Understanding biological responses of marine organisms is paramount to improve prediction of the fate of biological systems in coastal areas, and yet understanding the effects of both current exposure to low pH/high pCO2 and hypoxia and the challenges imposed by long-term Ocean Acidification and Deoxygenation. In order to best address this challenge, and determine to what extent organisms are able to deal with their natural, local variability, and explore how organisms could respond to future changes, relevant experiments can be parameterize using fine temporal and spatial scale on pH/O2 variability regimes. Here, by understanding the changes in coastal variability regimes, and its consequence on animal physiology, we will help understanding physiological limitations and genetic structure across a mosaic of populations and environmental conditions. Ultimately, we will be able to infer on how selection and acclimatization have helped shaping species’ responses today, and how further changes in variability regime will affect them in the future. Using a heterogeneous spatial environmental mosaic along a region of 300-400 km, our research proposal aim to address four main scientific questions:
- Do spatial mosaics of different oceanographic variability patterns create geographical gradients of selection in natural populations of marine organisms?
- To what extend the decoupling between pH and O2 during extreme events (upwelling) act as a physiological constraint for marine organisms?
- What are the tolerance/sensitivity and plasticity of populations found along the geographical gradient to future global change scenarios of altering natural variability regimes?, and
- Has selection to date promoted an increase in genetic variation for physiological tolerance in extant populations inhabiting different natural variability regime across mesoscale oceanographic scales?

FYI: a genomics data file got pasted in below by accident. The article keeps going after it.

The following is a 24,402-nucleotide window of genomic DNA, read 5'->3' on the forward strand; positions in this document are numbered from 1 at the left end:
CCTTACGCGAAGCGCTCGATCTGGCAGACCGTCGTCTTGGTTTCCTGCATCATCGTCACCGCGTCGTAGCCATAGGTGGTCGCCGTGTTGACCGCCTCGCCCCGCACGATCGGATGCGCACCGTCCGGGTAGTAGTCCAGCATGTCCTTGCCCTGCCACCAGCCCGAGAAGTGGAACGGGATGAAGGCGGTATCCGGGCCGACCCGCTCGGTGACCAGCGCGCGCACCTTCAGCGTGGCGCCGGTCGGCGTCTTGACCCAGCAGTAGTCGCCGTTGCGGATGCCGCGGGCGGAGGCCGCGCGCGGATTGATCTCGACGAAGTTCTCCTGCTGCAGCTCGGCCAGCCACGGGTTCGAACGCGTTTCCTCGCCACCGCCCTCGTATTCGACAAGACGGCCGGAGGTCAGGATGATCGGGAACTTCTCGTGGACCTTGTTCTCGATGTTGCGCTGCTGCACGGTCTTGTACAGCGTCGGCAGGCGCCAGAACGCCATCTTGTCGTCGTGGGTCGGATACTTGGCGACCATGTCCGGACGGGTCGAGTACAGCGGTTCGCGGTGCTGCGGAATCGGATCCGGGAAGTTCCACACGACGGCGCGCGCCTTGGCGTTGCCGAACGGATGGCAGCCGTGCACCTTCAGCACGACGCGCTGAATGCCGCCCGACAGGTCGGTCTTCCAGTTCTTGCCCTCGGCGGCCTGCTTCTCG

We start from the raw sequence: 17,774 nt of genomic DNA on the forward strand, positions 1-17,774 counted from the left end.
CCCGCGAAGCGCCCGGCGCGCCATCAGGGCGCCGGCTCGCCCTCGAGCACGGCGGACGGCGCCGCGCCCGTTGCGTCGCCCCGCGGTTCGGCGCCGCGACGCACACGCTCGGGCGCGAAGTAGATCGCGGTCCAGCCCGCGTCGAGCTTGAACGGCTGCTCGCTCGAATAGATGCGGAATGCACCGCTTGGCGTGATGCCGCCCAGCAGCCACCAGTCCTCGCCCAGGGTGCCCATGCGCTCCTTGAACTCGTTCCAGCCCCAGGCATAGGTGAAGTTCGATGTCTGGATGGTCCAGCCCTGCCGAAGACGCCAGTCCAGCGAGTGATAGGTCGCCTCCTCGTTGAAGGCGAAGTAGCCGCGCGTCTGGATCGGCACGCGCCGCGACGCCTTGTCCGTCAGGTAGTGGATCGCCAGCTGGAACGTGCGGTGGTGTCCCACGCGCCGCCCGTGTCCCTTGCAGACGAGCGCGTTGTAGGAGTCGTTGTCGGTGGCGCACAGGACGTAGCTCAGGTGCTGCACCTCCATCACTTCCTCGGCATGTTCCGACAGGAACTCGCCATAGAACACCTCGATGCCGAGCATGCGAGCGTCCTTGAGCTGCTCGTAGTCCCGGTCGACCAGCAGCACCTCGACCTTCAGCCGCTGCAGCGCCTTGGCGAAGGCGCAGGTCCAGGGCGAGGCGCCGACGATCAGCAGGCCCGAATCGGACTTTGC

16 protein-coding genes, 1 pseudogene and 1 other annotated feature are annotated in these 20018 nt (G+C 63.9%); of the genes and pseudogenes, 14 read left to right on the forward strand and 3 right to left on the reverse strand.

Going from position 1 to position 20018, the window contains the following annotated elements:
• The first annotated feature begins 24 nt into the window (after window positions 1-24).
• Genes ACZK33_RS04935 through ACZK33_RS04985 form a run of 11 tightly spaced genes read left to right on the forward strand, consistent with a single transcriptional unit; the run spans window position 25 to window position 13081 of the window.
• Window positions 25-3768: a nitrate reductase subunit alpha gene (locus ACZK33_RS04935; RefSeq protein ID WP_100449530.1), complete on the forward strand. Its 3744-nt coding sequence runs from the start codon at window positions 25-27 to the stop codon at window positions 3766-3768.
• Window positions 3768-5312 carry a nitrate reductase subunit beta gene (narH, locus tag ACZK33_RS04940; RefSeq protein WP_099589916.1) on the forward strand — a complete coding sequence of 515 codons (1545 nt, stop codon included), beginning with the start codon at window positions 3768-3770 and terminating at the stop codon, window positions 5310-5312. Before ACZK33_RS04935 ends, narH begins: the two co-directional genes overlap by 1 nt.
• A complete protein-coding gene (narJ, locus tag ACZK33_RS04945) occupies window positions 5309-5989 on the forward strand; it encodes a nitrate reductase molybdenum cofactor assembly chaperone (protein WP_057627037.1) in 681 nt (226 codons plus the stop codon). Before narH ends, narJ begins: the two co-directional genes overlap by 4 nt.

Our methodological approach includes: (i) the oceanographic characterization of mesoscale variability regime by using autonomous sensors, gliders, and remote sensing tools; (ii) experimental work using a novel state-of-art micro/mesocosm system, which mimic the pH and O2 natural variability regimes experienced by different populations, aiming to evaluate the physiological performance and compensatory mechanisms in our biological systems; (iii) incorporate the novel use of “natural variability common-garden experiments”; and finally (iv) the study of the genetic structure and variation in populations subjected to such different pH/O2 regimes. As potential biological study systems, we are considering crustaceans with wide-distribution, peripheral populations and contrasting potential divergence between populations: a low disperser (PLD < 20 days) such as the crab Taliepus dentatus; and a high disperser species with evidences of genetic differences associated to oceanographic barriers, the neritic copepod Acartia tonsa. Answering the fundamental scientific questions identified in our proposal, will help answer concerns of both local and global interest, with important implications for management of coastal ecosystems and environmental policy, as understanding species sensitivity, exposure, and potential for adaptation in a variable environment such as coastal ecosystems is a priority for ocean management strategies and to maintain of biodiversity level within the context of changing-ocean conditions. A multidisciplinary team of national and international collaborators experts in physical oceanography, modeling, physiology, marine, and evolutionary ecology, strengthens this research proposal in order to achieve the proposed scientific goals.